There are many different styles of gardening represented at the Main Street Community Garden. Some gardens are designed primarily around food cultivation and are laid out in neat rows of vegetables. Some are all flowers. Some are wild native plants. Some are a quirky mix of succulents and found objects and there are a few gardens that are well tended with a mix of edibles and flowers. These are the gardens that visitors stop at and pose for selfies, the ones that evoke a sigh and wistful, “Isn’t that beautiful…?” Helene Zuckerman’s garden is one of those gardens.

Helene said that she first became interested in gardening because one of her friends had a plot in the Community Gardens. Her friend had been a long-time gardener, not one of the original gardeners from the inception of the Gardens in 1976, but someone who had been gardening from the early days, someone who imparted her zeal and passion for gardening to Helene. She put her name on the list and waited. Two of her other friends were also on the wait-list. When one of them received his plot, Helene was ready to go as a gardening assistant and the three hopeful gardeners began to cultivate their new plot. Helene said they were all inexperienced gardeners at first and they made some mistakes in the beginning. Rototilling was the first mistake, as it dispersed the weeds and their seeds to a greater area rather than eliminating them. She also said the bougainvillea and trumpet vines the trio originally planted were vigorous and difficult to maintain and doesn’t recommend them for a Community Garden plot. However, the working relationship was successful and the three gardeners would share gardening duties, sometimes gardening in pairs or individually.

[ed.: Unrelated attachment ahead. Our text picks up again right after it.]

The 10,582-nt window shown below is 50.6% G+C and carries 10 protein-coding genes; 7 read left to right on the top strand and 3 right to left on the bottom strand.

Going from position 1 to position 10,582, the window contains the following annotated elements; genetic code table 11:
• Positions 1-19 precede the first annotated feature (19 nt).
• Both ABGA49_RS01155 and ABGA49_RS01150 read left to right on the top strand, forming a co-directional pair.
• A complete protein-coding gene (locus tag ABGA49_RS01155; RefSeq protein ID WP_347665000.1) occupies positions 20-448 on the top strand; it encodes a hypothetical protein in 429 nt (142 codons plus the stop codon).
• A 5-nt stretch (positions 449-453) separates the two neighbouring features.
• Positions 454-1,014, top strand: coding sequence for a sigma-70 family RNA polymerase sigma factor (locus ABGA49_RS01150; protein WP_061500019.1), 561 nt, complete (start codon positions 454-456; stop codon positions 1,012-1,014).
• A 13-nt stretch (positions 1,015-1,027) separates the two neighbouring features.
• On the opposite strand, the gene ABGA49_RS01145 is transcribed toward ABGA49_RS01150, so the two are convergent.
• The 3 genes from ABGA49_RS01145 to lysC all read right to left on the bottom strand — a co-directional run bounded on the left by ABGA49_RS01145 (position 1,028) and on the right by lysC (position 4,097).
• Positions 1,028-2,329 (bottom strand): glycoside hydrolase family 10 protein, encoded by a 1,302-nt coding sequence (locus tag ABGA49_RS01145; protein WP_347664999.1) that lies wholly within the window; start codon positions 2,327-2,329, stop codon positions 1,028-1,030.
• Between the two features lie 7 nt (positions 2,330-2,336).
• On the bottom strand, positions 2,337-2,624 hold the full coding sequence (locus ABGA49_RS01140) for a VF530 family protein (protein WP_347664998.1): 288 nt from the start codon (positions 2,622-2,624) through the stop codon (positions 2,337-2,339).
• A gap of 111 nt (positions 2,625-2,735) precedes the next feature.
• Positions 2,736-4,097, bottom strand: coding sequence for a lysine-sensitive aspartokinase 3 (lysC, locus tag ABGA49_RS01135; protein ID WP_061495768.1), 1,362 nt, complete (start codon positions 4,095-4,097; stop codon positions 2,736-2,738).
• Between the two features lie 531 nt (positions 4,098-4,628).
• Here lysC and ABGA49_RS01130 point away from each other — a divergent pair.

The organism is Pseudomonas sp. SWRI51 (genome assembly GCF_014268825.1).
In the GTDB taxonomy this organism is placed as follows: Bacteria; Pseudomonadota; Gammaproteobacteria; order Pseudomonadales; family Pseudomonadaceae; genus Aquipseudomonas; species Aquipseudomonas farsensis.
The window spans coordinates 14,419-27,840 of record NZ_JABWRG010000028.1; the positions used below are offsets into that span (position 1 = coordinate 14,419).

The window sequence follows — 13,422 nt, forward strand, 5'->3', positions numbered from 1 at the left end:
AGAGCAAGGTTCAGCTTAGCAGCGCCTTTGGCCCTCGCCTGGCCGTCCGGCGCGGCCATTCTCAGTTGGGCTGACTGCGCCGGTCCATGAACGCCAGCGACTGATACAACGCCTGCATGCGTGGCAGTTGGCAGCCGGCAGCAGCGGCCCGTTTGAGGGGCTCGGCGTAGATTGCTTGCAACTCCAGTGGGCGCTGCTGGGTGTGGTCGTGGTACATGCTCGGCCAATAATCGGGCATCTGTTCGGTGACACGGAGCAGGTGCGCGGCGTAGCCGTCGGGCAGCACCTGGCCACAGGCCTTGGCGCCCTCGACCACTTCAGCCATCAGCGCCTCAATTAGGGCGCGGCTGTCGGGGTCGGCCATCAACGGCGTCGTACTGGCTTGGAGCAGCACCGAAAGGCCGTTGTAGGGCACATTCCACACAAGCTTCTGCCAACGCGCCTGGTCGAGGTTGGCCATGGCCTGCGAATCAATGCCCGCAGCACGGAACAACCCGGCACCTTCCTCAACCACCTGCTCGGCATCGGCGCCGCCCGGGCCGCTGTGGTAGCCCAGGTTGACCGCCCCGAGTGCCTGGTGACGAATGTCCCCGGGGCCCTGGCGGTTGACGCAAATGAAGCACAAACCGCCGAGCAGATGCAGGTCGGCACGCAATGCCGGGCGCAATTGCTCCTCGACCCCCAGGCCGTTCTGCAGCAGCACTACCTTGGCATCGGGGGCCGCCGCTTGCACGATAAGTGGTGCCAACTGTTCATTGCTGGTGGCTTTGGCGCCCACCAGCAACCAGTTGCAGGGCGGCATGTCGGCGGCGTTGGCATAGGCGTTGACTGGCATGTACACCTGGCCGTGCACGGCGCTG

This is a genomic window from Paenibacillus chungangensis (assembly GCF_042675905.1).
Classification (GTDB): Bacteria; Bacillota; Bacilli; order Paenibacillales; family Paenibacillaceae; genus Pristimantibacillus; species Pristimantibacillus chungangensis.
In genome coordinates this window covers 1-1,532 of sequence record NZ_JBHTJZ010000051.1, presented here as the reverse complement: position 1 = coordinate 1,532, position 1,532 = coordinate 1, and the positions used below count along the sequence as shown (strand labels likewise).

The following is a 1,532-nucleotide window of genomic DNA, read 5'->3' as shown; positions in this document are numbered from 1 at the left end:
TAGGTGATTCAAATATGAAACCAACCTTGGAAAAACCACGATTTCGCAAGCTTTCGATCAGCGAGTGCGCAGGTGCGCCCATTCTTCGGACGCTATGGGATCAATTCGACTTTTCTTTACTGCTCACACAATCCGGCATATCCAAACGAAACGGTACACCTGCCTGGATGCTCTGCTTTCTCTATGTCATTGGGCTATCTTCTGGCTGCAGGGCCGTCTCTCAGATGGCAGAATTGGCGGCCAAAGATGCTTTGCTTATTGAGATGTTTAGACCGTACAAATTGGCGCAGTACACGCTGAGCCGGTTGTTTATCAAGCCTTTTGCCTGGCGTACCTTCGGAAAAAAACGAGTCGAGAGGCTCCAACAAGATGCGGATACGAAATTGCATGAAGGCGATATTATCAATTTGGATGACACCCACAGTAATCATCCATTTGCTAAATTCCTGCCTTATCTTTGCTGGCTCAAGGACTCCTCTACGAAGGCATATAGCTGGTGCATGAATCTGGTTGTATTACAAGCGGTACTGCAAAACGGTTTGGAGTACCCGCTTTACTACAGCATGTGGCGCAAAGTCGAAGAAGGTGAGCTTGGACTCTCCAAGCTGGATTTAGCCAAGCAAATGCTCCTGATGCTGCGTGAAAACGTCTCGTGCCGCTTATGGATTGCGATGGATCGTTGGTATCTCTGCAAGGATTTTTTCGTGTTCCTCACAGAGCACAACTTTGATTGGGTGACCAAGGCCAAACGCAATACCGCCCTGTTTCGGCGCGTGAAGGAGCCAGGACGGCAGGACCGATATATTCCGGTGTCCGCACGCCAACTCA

When Helene received her own plot she took the trial and error experience from the shared plot and was open to “listening to the garden.” She realized that the “best design was letting the garden do what it wants to do.” The Main Street plots vary by size and shape. Helene’s square-shaped plot has a tidy border of bricks along the perimeter with a circular bed in the center. It looks neither haphazard nor completely purposeful—a garden that appears to be doing just what it wants to do!

There was one rose bush planted when she received the plot and she planted nine more

which fill the garden with the unmistakable heady scent. Helene says that she only plants fragrant flowers suitable for cutting, and that “ten months out of the year” has beautiful bouquets at her office and home and as a “Structural Bodyworker it’s so good to get my hands in the soil to keep my energy clear.” She also describes her garden as a “restorative retreat” where she can “quiet” her mind.

In addition to the roses, Helene plants dahlias, sweet peas, and snapdragons interspersed with herbs. Her garden includes a blackberry bush and, in the summer, tomatoes. In addition to the sense of wellbeing that comes from gardening, Helene noted that one of the best things about a community garden is being at her garden when other gardeners are working in their gardens and the sense of camaraderie from that shared experience.